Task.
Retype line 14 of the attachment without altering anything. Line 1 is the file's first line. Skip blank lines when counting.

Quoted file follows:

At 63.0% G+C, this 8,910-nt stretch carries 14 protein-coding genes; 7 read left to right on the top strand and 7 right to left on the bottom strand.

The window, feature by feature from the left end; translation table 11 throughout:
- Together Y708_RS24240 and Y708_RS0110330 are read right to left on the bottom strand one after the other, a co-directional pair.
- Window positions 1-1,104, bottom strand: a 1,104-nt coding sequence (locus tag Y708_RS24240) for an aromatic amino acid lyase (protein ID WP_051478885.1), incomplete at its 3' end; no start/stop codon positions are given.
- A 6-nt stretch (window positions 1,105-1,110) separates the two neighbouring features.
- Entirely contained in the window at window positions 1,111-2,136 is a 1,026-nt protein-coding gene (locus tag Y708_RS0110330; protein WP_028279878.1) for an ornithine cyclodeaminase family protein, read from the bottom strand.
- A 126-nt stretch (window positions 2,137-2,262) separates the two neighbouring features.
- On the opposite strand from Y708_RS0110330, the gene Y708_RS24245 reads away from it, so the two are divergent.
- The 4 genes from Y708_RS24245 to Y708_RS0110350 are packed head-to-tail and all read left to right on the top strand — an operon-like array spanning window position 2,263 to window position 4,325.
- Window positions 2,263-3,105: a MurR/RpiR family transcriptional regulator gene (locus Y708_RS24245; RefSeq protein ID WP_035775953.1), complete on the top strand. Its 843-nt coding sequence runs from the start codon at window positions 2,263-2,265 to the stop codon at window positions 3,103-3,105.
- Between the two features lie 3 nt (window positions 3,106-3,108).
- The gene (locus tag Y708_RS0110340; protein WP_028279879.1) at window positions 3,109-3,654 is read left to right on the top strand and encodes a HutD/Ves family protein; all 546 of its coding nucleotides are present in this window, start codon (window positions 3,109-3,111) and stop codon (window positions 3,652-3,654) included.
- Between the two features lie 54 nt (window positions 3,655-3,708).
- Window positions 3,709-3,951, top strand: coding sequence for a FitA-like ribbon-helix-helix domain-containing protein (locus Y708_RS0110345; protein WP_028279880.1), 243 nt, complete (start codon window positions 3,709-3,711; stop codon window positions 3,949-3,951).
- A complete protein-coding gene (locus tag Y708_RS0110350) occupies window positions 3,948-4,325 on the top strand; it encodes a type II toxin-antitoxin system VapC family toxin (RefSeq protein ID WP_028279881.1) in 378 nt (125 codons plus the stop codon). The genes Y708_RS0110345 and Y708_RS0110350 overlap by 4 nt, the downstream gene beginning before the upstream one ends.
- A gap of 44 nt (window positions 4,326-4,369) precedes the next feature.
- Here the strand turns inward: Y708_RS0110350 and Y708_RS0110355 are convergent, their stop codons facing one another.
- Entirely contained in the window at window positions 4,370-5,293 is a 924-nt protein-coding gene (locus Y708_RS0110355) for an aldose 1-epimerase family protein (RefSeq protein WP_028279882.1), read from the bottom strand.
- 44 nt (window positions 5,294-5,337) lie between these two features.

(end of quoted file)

- Window positions 3,709-3,951, top strand: coding sequence for a FitA-like ribbon-helix-helix domain-containing protein (locus Y708_RS0110345; protein WP_028279880.1), 243 nt, complete (start codon window positions 3,709-3,711; stop codon window positions 3,949-3,951).